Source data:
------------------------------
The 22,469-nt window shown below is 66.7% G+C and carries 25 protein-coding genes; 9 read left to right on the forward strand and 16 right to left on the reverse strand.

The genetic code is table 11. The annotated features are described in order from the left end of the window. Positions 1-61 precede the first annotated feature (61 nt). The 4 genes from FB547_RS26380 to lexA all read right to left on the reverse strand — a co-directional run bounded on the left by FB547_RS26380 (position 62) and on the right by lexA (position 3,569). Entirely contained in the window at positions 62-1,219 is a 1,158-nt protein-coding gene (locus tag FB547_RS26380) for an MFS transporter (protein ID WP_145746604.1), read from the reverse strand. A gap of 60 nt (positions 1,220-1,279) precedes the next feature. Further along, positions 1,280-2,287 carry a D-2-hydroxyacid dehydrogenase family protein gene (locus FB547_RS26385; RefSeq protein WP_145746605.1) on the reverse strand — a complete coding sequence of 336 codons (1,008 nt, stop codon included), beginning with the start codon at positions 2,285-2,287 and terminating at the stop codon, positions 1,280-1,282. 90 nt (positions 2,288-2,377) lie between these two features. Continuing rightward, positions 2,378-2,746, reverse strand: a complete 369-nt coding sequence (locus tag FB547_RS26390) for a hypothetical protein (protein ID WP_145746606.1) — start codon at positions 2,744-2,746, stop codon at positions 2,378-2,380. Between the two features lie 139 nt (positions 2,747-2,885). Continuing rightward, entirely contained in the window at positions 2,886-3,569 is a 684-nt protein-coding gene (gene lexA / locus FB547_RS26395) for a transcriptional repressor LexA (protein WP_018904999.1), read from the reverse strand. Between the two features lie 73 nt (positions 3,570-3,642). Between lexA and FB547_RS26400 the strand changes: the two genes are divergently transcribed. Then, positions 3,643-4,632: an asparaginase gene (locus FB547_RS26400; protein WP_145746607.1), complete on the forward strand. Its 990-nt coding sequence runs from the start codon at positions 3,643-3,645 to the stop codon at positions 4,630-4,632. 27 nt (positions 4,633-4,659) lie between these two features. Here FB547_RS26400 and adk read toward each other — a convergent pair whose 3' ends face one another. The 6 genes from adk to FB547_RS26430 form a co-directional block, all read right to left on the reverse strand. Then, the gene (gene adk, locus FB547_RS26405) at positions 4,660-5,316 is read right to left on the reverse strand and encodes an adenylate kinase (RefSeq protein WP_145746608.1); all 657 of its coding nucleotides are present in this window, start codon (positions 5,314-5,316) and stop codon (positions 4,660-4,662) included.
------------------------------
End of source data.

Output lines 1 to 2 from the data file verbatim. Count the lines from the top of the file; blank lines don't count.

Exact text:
The 22,469-nt window shown below is 66.7% G+C and carries 25 protein-coding genes; 9 read left to right on the forward strand and 16 right to left on the reverse strand.

The genetic code is table 11. The annotated features are described in order from the left end of the window. Positions 1-61 precede the first annotated feature (61 nt). The 4 genes from FB547_RS26380 to lexA all read right to left on the reverse strand — a co-directional run bounded on the left by FB547_RS26380 (position 62) and on the right by lexA (position 3,569). Entirely contained in the window at positions 62-1,219 is a 1,158-nt protein-coding gene (locus tag FB547_RS26380) for an MFS transporter (protein ID WP_145746604.1), read from the reverse strand. A gap of 60 nt (positions 1,220-1,279) precedes the next feature. Further along, positions 1,280-2,287 carry a D-2-hydroxyacid dehydrogenase family protein gene (locus FB547_RS26385; RefSeq protein WP_145746605.1) on the reverse strand — a complete coding sequence of 336 codons (1,008 nt, stop codon included), beginning with the start codon at positions 2,285-2,287 and terminating at the stop codon, positions 1,280-1,282. 90 nt (positions 2,288-2,377) lie between these two features. Continuing rightward, positions 2,378-2,746, reverse strand: a complete 369-nt coding sequence (locus tag FB547_RS26390) for a hypothetical protein (protein ID WP_145746606.1) — start codon at positions 2,744-2,746, stop codon at positions 2,378-2,380. Between the two features lie 139 nt (positions 2,747-2,885). Continuing rightward, entirely contained in the window at positions 2,886-3,569 is a 684-nt protein-coding gene (gene lexA / locus FB547_RS26395) for a transcriptional repressor LexA (protein WP_018904999.1), read from the reverse strand. Between the two features lie 73 nt (positions 3,570-3,642). Between lexA and FB547_RS26400 the strand changes: the two genes are divergently transcribed. Then, positions 3,643-4,632: an asparaginase gene (locus FB547_RS26400; protein WP_145746607.1), complete on the forward strand. Its 990-nt coding sequence runs from the start codon at positions 3,643-3,645 to the stop codon at positions 4,630-4,632. 27 nt (positions 4,633-4,659) lie between these two features. Here FB547_RS26400 and adk read toward each other — a convergent pair whose 3' ends face one another. The 6 genes from adk to FB547_RS26430 form a co-directional block, all read right to left on the reverse strand. Then, the gene (gene adk, locus FB547_RS26405) at positions 4,660-5,316 is read right to left on the reverse strand and encodes an adenylate kinase (RefSeq protein WP_145746608.1); all 657 of its coding nucleotides are present in this window, start codon (positions 5,314-5,316) and stop codon (positions 4,660-4,662) included.